Whilst Cauda Equina Syndrome is a relatively uncommon medical problem, its consequences can be devastating for the sufferer and leave him or her with lifelong problems if it is not diagnosed and treated quickly.
What is the Cauda Equina?
The spine is made up of cervical (neck), thoracic (mid back) and lumbar (lower back) vertebrae. The spinal cord tapers to a cone shaped end near to the first of the lumbar vertebra. This cone shaped end is known, not surprisingly, as the conus. Close to the conus is a bundle of nerve roots known as the Cauda Equina.
What is Cauda Equina Syndrome?
Cauda Equina Syndrome occurs when the nerve roots that make up the cauda equine are simultaneously compressed (for example, by a prolapsed disc in the spine).
What are the symptoms?
The symptoms of Cauda Equina Syndrome include poor urinary flow; loss of sensation that one’s bladder is full; an inability to empty one’s bladder properly; numbness in the ‘saddle area’ (perineum) between one’s legs and numbness in the buttocks.
By the time that the sufferer of Cauda Equina Syndrome is at the stage where he/she is unable to empty their bladder and/or is completely constipated, it is estimated that he/she only has 48 hours to undergo spinal surgery to release the compression referred to above. After that it is likely that there will be irreversible nerve damage that, in the most severe cases, can leave the sufferer paralysed from the waist down. In fact, decompression surgery within the first 24 hours of these symptoms developing has been shown to be more beneficial than surgery in the 24-48 hour period, so time really is of the essence.
Our Medical Negligence team at Ince Metcalfes is experienced in handling claims for sufferers of Cauda Equina Syndrome whose symptoms would have been much less serious or avoided altogether but for the failure of the client’s doctors to diagnose and treat this condition as quickly as it ought to have been.
What should happen?
If a GP, for example, were presented with a patient displaying symptoms of Cauda Equina Syndrome, he or she ought to pick up the telephone and speak with a member of the local hospital’s orthopaedic team and thereafter arrange a MRI scan of their patient’s lower back as a matter of urgency. By “urgency” we mean immediately. Once the scan has confirmed the compression of the cauda equina, surgery should follow within a few hours.
If you or someone you know is suffering from the effects of Cauda Equina Syndrome as a result of delayed diagnosis and/or treatment then contact us today for a free, no obligation consultation.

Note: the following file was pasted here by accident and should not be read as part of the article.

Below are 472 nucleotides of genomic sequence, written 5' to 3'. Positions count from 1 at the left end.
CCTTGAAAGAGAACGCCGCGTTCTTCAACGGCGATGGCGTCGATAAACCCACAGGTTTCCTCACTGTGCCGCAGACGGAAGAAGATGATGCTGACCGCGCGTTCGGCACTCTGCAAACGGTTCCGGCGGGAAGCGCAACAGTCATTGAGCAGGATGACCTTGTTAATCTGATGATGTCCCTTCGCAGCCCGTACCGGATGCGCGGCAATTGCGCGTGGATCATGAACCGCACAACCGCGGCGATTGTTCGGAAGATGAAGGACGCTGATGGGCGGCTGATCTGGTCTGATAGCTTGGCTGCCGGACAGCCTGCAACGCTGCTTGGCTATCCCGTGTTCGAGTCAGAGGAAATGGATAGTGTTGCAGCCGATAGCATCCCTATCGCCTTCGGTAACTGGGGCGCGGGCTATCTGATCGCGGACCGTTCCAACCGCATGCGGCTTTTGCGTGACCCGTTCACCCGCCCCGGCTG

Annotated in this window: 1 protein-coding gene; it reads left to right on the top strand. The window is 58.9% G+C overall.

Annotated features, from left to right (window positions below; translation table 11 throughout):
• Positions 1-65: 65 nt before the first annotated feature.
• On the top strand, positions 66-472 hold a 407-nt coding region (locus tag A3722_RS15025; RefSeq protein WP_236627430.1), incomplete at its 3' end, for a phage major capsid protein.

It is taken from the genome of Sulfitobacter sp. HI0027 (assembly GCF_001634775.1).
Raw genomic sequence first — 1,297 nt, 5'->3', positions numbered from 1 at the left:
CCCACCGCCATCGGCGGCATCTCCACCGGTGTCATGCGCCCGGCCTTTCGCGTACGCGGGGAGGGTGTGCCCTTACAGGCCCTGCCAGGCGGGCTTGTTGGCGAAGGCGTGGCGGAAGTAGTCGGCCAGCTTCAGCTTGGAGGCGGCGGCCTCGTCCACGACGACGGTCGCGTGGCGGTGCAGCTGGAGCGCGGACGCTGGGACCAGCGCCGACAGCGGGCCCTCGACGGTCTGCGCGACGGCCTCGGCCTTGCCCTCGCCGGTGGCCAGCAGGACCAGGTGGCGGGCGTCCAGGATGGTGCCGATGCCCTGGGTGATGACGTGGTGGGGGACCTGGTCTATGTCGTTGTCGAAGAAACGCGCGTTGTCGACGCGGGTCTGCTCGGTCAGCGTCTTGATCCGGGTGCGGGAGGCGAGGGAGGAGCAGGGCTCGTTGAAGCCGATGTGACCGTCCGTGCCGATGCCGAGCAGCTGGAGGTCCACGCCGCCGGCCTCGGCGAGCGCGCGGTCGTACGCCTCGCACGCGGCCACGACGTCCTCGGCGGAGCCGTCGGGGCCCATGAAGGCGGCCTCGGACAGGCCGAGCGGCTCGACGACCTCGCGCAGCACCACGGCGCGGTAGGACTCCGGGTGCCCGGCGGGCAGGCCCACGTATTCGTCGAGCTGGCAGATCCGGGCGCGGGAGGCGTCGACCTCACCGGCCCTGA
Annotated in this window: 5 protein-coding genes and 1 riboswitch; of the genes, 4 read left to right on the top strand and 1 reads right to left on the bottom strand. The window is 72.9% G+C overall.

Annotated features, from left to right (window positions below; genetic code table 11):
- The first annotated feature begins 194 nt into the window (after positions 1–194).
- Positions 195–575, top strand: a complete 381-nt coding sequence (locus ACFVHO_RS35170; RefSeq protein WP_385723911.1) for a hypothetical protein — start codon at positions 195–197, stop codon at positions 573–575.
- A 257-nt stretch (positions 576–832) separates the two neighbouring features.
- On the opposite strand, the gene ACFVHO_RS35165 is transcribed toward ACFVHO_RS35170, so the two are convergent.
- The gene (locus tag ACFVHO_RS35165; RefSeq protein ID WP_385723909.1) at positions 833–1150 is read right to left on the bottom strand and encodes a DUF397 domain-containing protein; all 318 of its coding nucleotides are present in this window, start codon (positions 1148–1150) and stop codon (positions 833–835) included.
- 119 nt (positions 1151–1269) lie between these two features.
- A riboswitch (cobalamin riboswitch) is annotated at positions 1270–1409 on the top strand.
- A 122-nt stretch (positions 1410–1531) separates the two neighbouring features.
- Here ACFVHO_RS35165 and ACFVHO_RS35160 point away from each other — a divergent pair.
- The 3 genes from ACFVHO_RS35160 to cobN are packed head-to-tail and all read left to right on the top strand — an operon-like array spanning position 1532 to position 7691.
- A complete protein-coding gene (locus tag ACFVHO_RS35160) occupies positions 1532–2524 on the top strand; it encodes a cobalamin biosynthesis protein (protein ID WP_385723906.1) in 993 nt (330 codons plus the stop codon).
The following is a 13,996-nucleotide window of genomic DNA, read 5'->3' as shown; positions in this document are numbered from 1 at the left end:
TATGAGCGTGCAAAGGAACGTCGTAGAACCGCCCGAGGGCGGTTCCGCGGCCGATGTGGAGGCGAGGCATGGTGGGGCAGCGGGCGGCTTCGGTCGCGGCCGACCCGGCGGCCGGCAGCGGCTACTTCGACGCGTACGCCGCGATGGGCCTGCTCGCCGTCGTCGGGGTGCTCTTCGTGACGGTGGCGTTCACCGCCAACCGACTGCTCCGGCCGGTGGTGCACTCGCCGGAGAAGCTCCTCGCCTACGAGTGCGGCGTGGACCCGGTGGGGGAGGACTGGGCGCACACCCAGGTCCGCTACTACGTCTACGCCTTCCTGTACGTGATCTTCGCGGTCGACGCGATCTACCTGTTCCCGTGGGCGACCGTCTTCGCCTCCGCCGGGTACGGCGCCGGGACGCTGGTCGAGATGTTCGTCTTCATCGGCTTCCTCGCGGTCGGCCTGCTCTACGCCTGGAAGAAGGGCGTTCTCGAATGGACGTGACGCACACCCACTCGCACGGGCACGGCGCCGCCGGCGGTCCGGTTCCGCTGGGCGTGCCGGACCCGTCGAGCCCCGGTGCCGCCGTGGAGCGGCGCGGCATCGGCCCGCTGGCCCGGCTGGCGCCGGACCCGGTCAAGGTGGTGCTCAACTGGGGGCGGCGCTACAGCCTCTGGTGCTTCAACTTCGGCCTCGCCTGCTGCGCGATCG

For more information or to speak to one of our friendly team for your free initial consultation, please call 0117 239 8012 or complete our online enquiry form.
Frequently Asked Questions
What is Cauda Equina Syndrome?
If someone is diagnosed with Cauda Equina Syndrome (CES) it means that the lumbosacral nerve roots at the bottom of his/her spinal cord (known as the cauda equina) have become squashed, usually as a result of a slipped disc (also referred to as a prolapsed disc).
Believe it or not, there is no universally accepted definition of CES but most experts agree that the key symptoms are:
- Pain down the back of both legs below the knee
- A numb feeling between the legs (known as “the saddle area”)
- Weakness in the legs
- An inability for the patient to tell that his/her bladder is full
- Incontinence of urine and/or faeces
- Loss of sexual function
By no means does a patient have to be suffering with all or even most of these symptoms to be given a diagnosis of CES, and for those patients unlucky enough to be given such a diagnosis time is very likely to be of the essence. For example, he/she should have an MRI scan of the spine within a matter of hours, not days or weeks. If the MRI scan then confirms a compression of the cauda equina then surgery to decompress the spine (in other words stop the nerve roots from being squashed) needs to be carried out urgently.
Medical evidence indicates that if, by the time the patient is diagnosed with CES, he/she is already suffering with a complete loss of voluntary bladder function (in other words the patient is unable to urinate when he/she wants to and is also suffering with incontinence) then the chances of decompression surgery making much difference to that patient’s symptoms (certainly in terms of bladder function) are slim and he/she is likely to be left with significant loss of bladder control for life.
However, if by the time of diagnosis the patient still has at least some voluntary bladder function then that patient’s prognosis will be much better provided that decompression surgery takes place urgently (ie within 24-48 hours of when urine retention starts).
CES is a rare condition which many doctors (particularly GPs) will never encounter (or only encounter once or twice) during a whole career. Ignorance of the condition is not an excuse however, and it can have devastating consequences for patients due to delayed diagnosis and therefore delayed decompression.
If you would like to discuss anything within this article, or if you have any other questions about medical negligence claims, then please contact us and ask to speak to a member of our medical negligence team.